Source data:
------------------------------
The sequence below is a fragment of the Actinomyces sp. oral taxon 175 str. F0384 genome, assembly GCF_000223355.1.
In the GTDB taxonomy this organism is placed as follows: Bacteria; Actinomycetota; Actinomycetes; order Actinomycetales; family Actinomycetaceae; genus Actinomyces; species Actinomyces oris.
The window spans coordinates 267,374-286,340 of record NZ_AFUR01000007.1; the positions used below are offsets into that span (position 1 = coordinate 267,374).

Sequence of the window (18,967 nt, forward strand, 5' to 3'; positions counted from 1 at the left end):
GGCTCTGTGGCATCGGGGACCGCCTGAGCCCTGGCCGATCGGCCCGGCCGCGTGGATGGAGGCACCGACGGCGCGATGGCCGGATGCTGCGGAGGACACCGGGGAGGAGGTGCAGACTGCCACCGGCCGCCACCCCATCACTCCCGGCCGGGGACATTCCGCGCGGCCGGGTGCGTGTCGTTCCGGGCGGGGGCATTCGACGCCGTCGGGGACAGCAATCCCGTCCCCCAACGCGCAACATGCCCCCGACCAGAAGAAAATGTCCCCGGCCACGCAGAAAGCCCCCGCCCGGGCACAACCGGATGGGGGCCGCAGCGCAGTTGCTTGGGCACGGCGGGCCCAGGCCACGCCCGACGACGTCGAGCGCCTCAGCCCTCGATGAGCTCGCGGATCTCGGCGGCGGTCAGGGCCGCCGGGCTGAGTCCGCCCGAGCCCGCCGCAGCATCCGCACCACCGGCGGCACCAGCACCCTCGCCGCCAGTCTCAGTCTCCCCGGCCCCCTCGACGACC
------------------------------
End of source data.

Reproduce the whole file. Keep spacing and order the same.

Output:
The sequence below is a fragment of the Actinomyces sp. oral taxon 175 str. F0384 genome, assembly GCF_000223355.1.
In the GTDB taxonomy this organism is placed as follows: Bacteria; Actinomycetota; Actinomycetes; order Actinomycetales; family Actinomycetaceae; genus Actinomyces; species Actinomyces oris.
The window spans coordinates 267,374-286,340 of record NZ_AFUR01000007.1; the positions used below are offsets into that span (position 1 = coordinate 267,374).

Sequence of the window (18,967 nt, forward strand, 5' to 3'; positions counted from 1 at the left end):
GGCTCTGTGGCATCGGGGACCGCCTGAGCCCTGGCCGATCGGCCCGGCCGCGTGGATGGAGGCACCGACGGCGCGATGGCCGGATGCTGCGGAGGACACCGGGGAGGAGGTGCAGACTGCCACCGGCCGCCACCCCATCACTCCCGGCCGGGGACATTCCGCGCGGCCGGGTGCGTGTCGTTCCGGGCGGGGGCATTCGACGCCGTCGGGGACAGCAATCCCGTCCCCCAACGCGCAACATGCCCCCGACCAGAAGAAAATGTCCCCGGCCACGCAGAAAGCCCCCGCCCGGGCACAACCGGATGGGGGCCGCAGCGCAGTTGCTTGGGCACGGCGGGCCCAGGCCACGCCCGACGACGTCGAGCGCCTCAGCCCTCGATGAGCTCGCGGATCTCGGCGGCGGTCAGGGCCGCCGGGCTGAGTCCGCCCGAGCCCGCCGCAGCATCCGCACCACCGGCGGCACCAGCACCCTCGCCGCCAGTCTCAGTCTCCCCGGCCCCCTCGACGACC